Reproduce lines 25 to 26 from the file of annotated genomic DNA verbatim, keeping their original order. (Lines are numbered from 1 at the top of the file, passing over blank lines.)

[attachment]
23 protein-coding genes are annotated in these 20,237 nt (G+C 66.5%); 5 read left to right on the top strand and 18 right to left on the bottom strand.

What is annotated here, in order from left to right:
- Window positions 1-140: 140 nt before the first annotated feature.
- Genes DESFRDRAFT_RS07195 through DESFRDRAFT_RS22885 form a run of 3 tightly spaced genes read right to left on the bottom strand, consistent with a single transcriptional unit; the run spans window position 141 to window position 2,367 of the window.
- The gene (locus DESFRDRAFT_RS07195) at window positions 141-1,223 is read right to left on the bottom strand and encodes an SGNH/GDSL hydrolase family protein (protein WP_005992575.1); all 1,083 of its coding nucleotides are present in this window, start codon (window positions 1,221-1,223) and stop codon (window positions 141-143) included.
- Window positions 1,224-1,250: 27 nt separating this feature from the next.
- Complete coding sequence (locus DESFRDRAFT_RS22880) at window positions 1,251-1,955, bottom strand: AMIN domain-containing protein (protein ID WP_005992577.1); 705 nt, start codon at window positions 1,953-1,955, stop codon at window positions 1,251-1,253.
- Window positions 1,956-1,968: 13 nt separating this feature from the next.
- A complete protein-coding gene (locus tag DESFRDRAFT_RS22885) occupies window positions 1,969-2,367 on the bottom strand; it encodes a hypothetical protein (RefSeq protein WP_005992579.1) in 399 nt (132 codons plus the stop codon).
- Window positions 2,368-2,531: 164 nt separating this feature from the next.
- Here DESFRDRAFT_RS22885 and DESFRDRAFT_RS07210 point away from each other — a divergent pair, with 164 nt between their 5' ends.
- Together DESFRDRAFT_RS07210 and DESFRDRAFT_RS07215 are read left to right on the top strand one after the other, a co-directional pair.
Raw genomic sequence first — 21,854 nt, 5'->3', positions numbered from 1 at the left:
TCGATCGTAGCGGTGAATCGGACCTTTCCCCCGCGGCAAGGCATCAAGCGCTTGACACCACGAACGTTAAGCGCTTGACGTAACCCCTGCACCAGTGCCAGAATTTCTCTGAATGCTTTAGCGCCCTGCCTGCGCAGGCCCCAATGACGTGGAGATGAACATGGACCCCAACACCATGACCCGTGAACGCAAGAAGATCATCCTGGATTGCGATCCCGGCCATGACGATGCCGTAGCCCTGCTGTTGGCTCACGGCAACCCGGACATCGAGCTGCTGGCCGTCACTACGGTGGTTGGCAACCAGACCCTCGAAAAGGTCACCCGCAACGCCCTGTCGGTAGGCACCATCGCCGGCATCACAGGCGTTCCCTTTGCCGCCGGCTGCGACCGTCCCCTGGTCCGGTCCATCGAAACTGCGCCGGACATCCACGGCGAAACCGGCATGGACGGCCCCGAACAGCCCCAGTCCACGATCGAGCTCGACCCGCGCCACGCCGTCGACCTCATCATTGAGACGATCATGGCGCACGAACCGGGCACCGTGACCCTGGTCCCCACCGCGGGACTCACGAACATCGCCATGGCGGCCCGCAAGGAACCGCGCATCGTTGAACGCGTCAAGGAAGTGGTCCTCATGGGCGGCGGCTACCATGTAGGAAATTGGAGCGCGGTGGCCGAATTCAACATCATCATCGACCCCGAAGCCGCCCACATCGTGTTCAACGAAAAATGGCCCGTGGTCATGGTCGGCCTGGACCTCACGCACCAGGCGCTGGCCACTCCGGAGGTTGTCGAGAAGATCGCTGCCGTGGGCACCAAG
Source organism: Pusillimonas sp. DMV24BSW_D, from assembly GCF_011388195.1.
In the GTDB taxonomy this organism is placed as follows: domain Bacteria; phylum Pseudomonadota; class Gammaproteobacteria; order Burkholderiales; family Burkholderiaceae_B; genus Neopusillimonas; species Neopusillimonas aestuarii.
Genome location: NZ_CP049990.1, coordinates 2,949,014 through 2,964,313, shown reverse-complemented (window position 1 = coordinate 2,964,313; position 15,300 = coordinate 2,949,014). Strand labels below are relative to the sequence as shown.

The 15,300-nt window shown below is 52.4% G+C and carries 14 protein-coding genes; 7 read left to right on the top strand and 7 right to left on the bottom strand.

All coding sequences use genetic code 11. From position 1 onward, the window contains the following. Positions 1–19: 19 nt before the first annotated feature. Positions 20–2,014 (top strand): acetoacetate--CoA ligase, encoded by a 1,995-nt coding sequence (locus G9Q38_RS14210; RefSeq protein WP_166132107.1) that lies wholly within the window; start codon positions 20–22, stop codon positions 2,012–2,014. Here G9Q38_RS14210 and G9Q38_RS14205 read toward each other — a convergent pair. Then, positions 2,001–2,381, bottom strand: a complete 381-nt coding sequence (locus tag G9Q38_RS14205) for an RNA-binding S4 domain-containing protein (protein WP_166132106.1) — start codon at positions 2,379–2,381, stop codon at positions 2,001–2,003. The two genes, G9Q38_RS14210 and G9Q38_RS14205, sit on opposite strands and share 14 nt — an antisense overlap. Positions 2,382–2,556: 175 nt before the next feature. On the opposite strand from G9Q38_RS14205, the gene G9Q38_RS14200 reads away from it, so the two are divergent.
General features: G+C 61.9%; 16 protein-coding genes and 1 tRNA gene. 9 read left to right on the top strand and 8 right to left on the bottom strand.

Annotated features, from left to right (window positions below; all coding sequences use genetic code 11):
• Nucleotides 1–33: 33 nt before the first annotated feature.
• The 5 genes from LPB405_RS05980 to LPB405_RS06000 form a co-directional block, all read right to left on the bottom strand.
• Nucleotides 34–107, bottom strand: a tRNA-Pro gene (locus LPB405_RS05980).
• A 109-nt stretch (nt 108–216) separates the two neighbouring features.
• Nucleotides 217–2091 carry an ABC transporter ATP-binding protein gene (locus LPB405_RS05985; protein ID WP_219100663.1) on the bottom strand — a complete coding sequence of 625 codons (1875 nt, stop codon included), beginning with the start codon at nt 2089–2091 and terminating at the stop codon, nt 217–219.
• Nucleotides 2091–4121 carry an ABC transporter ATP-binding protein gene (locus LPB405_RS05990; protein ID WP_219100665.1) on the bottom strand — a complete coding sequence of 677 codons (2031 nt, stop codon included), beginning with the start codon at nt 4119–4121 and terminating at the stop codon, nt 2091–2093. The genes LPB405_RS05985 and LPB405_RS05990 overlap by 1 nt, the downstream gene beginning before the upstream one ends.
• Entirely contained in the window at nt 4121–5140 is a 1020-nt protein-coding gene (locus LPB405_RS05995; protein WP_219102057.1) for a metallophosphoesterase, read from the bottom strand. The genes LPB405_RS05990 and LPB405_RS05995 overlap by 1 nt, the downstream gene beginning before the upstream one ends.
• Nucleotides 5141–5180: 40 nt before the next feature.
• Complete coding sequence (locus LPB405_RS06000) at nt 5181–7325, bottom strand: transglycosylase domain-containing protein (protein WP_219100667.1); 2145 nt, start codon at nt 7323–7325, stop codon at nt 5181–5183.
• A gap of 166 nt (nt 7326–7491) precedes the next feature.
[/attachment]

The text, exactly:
• A 109-nt stretch (nt 108–216) separates the two neighbouring features.
• Nucleotides 217–2091 carry an ABC transporter ATP-binding protein gene (locus LPB405_RS05985; protein ID WP_219100663.1) on the bottom strand — a complete coding sequence of 625 codons (1875 nt, stop codon included), beginning with the start codon at nt 2089–2091 and terminating at the stop codon, nt 217–219.